There has been some dispute over whether Srebrenica should be termed a genocide. Russia blocked a UN initiative to officially classify it as such. If the term genocide is defined as an attempt to exterminate a people, the fact that the woman and girls were separated from the men and allowed to leave makes it clear that Srebrenica was not a genocide. If it had been, the females would either have been exterminated or enslaved, in the Muslim fashion. And again, except for a slight difference in scale, there is nothing really distinguishing this incident from numerous other massacres that occurred during the breakup of Yugoslavia. If Srebrenica was a genocide, why not all the others?

We should remember that massacres like the one at Srebrenica are the inevitable consequence of ethnic diversity. Responding to them by promoting ethnic diversity as an ideal is like responding to the Chernobyl disaster by promoting nuclear power. And ethnic diversity in the Balkans was the result of Muslim invasion and imperialism. If the modern Muslim invasion of Europe is allowed to continue, it, too, will eventually culminate in genocide and massacre. That is why we must stop it while we still have time.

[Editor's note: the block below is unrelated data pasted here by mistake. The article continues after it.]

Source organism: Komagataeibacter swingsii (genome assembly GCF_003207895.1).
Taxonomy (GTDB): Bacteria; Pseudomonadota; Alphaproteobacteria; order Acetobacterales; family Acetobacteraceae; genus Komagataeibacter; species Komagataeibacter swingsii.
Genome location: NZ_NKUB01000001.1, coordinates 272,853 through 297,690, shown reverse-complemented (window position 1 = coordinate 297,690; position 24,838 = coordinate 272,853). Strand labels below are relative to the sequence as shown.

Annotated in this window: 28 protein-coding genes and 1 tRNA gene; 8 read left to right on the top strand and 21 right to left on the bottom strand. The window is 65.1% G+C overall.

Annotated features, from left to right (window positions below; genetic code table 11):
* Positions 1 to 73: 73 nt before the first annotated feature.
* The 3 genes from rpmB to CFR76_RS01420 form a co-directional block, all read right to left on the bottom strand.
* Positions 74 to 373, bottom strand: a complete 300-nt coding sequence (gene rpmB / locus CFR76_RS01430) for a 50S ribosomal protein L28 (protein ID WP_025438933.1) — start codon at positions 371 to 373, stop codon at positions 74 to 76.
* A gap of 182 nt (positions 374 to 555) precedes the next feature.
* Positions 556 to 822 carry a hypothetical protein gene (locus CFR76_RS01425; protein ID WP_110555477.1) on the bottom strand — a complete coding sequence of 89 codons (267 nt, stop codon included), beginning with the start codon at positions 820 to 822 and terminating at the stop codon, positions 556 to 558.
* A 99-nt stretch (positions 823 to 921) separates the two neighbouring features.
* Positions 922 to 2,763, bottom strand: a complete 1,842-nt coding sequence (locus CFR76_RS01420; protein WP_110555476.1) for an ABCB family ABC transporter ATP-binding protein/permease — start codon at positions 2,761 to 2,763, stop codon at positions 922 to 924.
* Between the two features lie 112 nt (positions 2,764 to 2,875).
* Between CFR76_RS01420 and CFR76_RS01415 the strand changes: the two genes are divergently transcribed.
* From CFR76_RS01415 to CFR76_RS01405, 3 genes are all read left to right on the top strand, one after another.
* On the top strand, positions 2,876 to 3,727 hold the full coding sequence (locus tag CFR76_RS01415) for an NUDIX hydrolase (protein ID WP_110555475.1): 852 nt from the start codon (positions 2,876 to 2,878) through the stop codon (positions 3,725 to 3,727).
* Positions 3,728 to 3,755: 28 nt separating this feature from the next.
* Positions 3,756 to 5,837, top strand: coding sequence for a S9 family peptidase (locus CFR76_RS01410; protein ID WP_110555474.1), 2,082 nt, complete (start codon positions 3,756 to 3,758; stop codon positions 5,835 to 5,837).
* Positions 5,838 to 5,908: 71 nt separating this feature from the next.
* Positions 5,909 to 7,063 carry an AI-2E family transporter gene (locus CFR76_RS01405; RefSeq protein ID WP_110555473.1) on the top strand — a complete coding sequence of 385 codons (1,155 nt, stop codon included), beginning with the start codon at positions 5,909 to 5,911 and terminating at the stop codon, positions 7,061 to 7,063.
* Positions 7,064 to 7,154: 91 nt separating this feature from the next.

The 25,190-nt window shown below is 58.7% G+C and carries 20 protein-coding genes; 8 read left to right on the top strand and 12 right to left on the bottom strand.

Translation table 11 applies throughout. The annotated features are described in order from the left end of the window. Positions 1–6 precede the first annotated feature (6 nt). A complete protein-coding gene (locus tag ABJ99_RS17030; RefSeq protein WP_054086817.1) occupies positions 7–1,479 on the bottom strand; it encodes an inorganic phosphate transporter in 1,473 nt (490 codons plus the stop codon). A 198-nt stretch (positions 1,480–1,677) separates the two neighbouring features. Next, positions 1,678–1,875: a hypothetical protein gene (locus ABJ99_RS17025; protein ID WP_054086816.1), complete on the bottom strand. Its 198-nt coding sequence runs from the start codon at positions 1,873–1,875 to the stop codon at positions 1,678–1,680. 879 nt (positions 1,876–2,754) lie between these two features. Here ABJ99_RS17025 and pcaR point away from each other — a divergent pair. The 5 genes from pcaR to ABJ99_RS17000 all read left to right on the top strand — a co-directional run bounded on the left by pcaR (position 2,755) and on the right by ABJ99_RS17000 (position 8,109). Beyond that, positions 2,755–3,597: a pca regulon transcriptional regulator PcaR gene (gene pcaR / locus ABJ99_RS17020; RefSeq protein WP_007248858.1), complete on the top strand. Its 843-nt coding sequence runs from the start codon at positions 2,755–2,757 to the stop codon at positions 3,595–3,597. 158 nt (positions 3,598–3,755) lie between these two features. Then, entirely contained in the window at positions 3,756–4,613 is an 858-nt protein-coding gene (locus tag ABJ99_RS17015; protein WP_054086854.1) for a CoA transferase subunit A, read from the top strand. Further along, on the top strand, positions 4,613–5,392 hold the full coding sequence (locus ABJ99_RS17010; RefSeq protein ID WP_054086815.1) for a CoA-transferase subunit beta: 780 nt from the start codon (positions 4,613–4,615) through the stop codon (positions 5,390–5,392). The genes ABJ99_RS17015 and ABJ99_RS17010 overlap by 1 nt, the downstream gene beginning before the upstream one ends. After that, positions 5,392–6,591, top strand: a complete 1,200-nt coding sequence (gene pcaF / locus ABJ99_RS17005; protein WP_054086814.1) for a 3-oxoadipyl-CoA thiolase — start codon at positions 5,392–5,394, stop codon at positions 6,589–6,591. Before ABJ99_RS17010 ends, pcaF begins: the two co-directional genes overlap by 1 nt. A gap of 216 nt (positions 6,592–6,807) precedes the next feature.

1. Since everybody who was on the ground when this happened is telling a different story, the only recourse is to look at the forensic evidence and draw your own conclusions....Western governments, news media, and the U.N. War Crimes Tribunal in The Hague have assiduously misled the public about the nature of the massacre. The International Commission for Missing Persons, also known as ICMP, is systematically deluding the public about the true reach of DNA technology in order to foster the illusion that its laboratories hold the key to the solution of the Srebrenica enigma. On the 16th anniversary of the Srebrenica massacre this year ICMP claimed that it has “closed 5,564 cases of Srebrenica victims” and that “only about 1,500 remain to be resolved.” However, that announcement is completely at odds with science. By calling persons that it has allegedly identified by using DNA techniques “Srebrenica victims” ICMP is taking a clear position that they were in fact executed prisoners (victims, rather than legitimate combat casualties) and also that their deaths are related to Srebrenica events of July of 1995. Both suggestions are false. DNA technology serves only to identify mortal remains or reassociate disarticulated parts of the same body, but it has absolutely nothing to say about the manner or time of death. ICMP has no means to differentiate “victims,” i.e. executed prisoners, from persons who perished in combat and whose death therefore is not a war crime.Forensic specialists of the Hague Tribunal are perhaps the only professionals in their field in the entire world who do not depend on material evidence in order to determine the manner (and sometimes even the cause) of death…Internationally respected military forensic specialist Dr Zoran Stankovic, who reviewed the findings of the six experts employed by the Tribunal wrote that the effort lacked standard procedures, several of experts also lacked familiarity with wounds inflicted by military ordinance and some parts of the reports are “contrary to the generally acceptable forensic standards”. According to Dr Stankovic, many of the bodies exhumed from 17 gravesites were found in an advance state of decay “skeletonized, disarticulated and decomposed” lacking soft tissue and body parts that could help determine the cause of death. “Ascertainment of the cause of death in the cases of decomposed bodies is generally extremely difficult and in most case impossible…It is not allowed that [ICTY] experts provide their opinion in that regard and put forward the assumption having no grounds in autopsy findings.”Between 200 and 300 blindfolds and ligatures were exhumed with bodies by the ICTY, and as Dr. Stankovic notes, these are sure signs of execution..